The winter league baseball regular seasons have all come to an end, at least in the northern hemisphere. The Dominican, Mexican and Venezuelan Winter Leagues are now all in the playoffs. Those wild Australians are still playing their regular season.
There are several Cincinnati Reds players that have performed quite well. In the Mexican Winter League Sebastian Elizalde took home the batting title, as well as the leagues top mark for on-base percentage. It, however, wasn’t without a little bit of drama and intrigue on the final day. His .380 average was coupled with a .446 on-base percentage and a .524 slugging percentage. The Reds extended a non-roster invitation to spring training to Elizalde for 2018. He hit .277/.329/.377 for Louisville last season in 134 games played.
In the Dominican Winter League it was Jose Siri that stood out. Siri, who racked up a new Midwest League record 39-game hitting streak for the Dayton Dragons in 2017, didn’t see his time for the Gigantes start out on the best of terms. Early in the season he was relegated to being used, almost solely as a pinch runner. As the season went along he began to get a few starts and took full advantage. He would only get about half of a seasons worth of winter league at-bats, 78, but hit an impressive .321/.349/.500 on the season with 11 steals in 29 games played. In the playoffs, through four games, he’s hitting .263 with two home runs.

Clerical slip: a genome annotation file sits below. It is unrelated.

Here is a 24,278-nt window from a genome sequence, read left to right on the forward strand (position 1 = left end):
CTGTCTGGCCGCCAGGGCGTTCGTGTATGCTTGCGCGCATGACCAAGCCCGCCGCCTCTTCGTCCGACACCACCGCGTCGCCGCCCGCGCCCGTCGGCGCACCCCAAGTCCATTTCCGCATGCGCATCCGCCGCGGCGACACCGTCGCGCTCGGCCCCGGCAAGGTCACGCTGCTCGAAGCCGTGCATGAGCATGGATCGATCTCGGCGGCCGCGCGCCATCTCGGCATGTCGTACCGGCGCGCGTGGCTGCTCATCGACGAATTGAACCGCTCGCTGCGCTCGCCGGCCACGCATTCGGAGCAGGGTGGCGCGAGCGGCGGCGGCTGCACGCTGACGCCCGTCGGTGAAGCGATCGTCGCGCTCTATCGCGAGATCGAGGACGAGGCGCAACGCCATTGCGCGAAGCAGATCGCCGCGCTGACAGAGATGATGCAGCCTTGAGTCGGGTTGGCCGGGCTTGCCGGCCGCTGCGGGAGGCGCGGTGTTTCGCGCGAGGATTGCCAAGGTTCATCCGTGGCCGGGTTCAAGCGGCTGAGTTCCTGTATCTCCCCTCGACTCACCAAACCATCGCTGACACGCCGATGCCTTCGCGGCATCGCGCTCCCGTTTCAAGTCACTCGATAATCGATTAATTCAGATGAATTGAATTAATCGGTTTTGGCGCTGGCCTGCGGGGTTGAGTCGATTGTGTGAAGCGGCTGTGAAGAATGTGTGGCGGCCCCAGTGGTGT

In Venezuela no Reds players got much playing time. Jose Peraza was scheduled to get regular playing time, but only played in nine games before deciding things weren’t favorable in the situation (re: things in Venezuela are not good, even if you’ve got some money like Jose Peraza does) and exiting the league. Over his nine games played he hit .316 and had as many walks, two, as strikeouts. He would also add in a stolen base for good measure.